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Segmation Art Newsletter

September 2013

Abstract Dogs

Omaste Witkowski from has provided is with these fascinating abstract images of dogs. You'll enjoy using the imagination that these patterns provide as you color your new canine friends!


Have some shoemania fun! Paint our heels, dressy shoes, moccasins, clogs, boots, and the always popular puppy slippers!

Learn more about SegPlay Mobile today!

Joshua Reynolds - English Portrait Painter

Sir Joshua Reynolds (1723-1792) was an eighteen century English painter who specialized in portraits. He was one of the founders of the Royal Academy of Arts in London which promotes arts through education and exhibition. He is best known for his numerous portraits, particularly those of children where their innocence and natural grace was emphasized. Reynolds was a hard worker who never married, and had constant interaction from the wealthy and famous men of the day. Our pattern set collection of Joshua Reynolds, contains a cross section of portrait styles including Lord Keppel, Jane Fleming, Lavinia Spencer, Lord Robert Spencer, George Townshend, John Frederick Sackville, Edward Cornwallis, Young Fortune Teller, Gertrude Duchess of Bedford, and many more.

Autumn Colors

Autumn is one of four temperate seasons on this planet, characterized as the season of harvests and changing color in vegetation. Leaves change color from green to red, yellow, purple, and brown due to decreasing levels of chlorophyll sent to them through the veins. Many communities experience an increase in tourism to see fall foliage vistas which is sometimes called leaf peeping. Our pattern set of Autumn Colors includes numerous images of colored leaves, both with solitary leaves, clusters of trees, forests, country roads, and waterways.

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Da Vinci Inspired Medical Technology

Source: BBC

Many marvel at Da Vinci's anatomical illustrations drawn in the early 16th century. Da Vinci has long been viewed as the first person to understand the "Mechanics of Man". In an exhibit by this title, Edinburgh International Festival is putting 30 pages of his unpublished anatomical treaties on display. (He died in 1519 before finishing this compilation of work.)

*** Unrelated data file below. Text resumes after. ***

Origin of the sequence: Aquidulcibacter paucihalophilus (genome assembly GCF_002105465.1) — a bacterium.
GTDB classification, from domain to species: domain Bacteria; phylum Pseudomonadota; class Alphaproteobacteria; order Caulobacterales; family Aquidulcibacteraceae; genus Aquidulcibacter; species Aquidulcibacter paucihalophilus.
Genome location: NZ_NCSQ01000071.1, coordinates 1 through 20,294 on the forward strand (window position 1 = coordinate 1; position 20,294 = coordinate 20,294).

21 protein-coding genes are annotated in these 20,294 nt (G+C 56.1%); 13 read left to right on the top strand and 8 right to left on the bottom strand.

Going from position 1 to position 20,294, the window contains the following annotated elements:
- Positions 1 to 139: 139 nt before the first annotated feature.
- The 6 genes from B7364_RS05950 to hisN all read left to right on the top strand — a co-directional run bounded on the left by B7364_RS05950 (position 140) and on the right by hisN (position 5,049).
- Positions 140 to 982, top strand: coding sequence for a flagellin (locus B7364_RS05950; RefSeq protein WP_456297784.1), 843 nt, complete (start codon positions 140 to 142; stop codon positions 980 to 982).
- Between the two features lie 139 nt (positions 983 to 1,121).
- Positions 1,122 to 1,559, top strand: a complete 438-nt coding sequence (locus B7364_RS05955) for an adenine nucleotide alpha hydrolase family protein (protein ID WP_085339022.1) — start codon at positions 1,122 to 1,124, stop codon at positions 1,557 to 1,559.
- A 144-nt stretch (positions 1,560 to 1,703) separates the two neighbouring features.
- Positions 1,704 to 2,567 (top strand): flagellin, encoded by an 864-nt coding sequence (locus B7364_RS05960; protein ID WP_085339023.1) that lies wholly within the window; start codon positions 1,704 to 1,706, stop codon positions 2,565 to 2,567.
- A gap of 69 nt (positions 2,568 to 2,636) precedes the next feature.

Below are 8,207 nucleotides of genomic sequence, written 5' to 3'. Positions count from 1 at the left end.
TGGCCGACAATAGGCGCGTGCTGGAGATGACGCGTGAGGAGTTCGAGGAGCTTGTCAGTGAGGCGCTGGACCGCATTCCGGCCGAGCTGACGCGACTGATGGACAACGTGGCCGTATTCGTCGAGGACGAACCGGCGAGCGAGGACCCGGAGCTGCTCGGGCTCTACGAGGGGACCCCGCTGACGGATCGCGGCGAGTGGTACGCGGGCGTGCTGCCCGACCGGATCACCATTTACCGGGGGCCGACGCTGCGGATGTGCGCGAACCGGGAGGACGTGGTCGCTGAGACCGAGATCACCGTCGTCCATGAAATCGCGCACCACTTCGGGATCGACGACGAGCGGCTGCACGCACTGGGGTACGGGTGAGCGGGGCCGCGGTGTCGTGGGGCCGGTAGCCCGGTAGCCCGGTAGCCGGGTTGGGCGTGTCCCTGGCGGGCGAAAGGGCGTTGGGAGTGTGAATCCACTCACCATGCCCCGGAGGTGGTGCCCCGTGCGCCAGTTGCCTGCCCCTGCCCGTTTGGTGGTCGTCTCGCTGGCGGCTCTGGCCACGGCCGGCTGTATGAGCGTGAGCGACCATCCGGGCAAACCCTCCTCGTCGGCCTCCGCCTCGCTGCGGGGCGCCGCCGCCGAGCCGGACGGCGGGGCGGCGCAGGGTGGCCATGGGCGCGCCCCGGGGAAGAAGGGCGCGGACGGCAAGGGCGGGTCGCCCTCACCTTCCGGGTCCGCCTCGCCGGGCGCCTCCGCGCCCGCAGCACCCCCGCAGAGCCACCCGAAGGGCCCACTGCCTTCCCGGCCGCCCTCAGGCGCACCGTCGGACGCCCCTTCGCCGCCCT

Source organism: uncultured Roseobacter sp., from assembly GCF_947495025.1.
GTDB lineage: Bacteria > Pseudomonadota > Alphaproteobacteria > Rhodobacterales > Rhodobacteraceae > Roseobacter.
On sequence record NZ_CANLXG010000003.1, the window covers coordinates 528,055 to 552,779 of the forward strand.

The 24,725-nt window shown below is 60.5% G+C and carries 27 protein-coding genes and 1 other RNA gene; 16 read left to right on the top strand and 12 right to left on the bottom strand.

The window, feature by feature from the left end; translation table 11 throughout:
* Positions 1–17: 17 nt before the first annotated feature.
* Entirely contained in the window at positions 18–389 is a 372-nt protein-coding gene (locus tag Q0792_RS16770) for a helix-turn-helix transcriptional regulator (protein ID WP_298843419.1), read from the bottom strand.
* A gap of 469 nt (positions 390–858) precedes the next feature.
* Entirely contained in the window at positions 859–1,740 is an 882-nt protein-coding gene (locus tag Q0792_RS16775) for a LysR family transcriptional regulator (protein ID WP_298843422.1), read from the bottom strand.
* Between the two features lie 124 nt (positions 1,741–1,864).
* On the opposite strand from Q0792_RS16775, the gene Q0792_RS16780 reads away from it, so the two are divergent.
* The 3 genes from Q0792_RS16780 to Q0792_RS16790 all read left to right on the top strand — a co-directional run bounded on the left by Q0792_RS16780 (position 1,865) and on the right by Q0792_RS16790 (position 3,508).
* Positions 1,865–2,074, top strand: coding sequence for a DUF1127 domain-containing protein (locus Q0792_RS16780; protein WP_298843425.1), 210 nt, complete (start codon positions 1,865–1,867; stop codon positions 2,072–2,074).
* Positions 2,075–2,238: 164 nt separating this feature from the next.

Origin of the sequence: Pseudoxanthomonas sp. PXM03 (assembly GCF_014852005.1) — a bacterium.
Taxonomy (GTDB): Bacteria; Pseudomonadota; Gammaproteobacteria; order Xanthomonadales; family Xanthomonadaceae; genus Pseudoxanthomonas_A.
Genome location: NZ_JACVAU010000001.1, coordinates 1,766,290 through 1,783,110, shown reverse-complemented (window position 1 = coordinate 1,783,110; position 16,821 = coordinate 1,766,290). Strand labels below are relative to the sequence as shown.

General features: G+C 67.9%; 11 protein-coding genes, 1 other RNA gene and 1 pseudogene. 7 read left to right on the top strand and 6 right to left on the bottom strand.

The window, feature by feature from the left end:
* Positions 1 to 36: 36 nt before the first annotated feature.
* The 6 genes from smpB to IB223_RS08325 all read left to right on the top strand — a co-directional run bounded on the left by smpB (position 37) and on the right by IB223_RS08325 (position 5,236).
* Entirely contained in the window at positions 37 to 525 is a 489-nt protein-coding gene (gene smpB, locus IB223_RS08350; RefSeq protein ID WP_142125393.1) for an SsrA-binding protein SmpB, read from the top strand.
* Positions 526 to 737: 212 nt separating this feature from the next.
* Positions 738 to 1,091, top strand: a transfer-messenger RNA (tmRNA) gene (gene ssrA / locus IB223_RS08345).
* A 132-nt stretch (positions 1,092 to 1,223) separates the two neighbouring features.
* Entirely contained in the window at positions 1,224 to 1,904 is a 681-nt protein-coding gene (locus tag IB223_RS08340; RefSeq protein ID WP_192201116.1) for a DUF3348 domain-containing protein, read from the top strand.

Next to these drawings will be images from CR and MRI machines. This is to point out the accuracy of Da Vinci's work. It also goes to show how the world of medical art is changing. For some time, before computers became the norm, medical artists drew what they saw. Today, technology takes care of basic imagery and advancements in computer art programs require medical artists create what goes on beneath the surface. Just like Da Vinci.

Just Monkeying Around

Source: USA Today

The phrase children often sing, "you act like a monkey and look like one too," may be more true of some people than others. However, in a recent art competition, monkeys were doing their best impersonations of artists.

North American Primate Sanctuary Alliance hosted a grant competition among six primate sanctuaries. Each sanctuary sent in a piece of art painted by a chimpanzee. Jane Goodall was the deciding judge who picked the winning painting. The Humane Society of the United States provided grants ranging from $500 to $10,000 to top placing chimps. This money is purposed to care for retired chimpanzees - most of whom have spent their lives in biochemical research facilities.

A chimpanzee named Cheetah won Jane Goodall's award. Also, an online pole casted by 27,000 voters, awarded grant money to a chimp named Brent.

1) Sir Joshua Reynolds painted…

  1. Landscapes
  2. Horses
  3. Seascapes
  4. Portraits

2) In The Discourses on Art what topic does Reynolds focus on most?

  1. Summary of art theory
  2. Education of the artist
  3. Attitudes prevalent in the eighteenth century
  4. Early eighteenth century painting

3) Where did Reynolds teach in the late eighteenth century?

  1. Westminster School of Art
  2. The Royal Academy
  3. St. Martin's Lane Academy
  4. Royal College of Art

4) What was the original title of the portrait George III (1738-1820)?

  1. Portrait of his Majesty, W.L
  2. The Most Noble Order of the Garter
  3. Defender of the Faith
  4. King of Hanover

5) Who kept up Reynolds home in London?

  1. His Wife
  2. His Sister
  3. His Students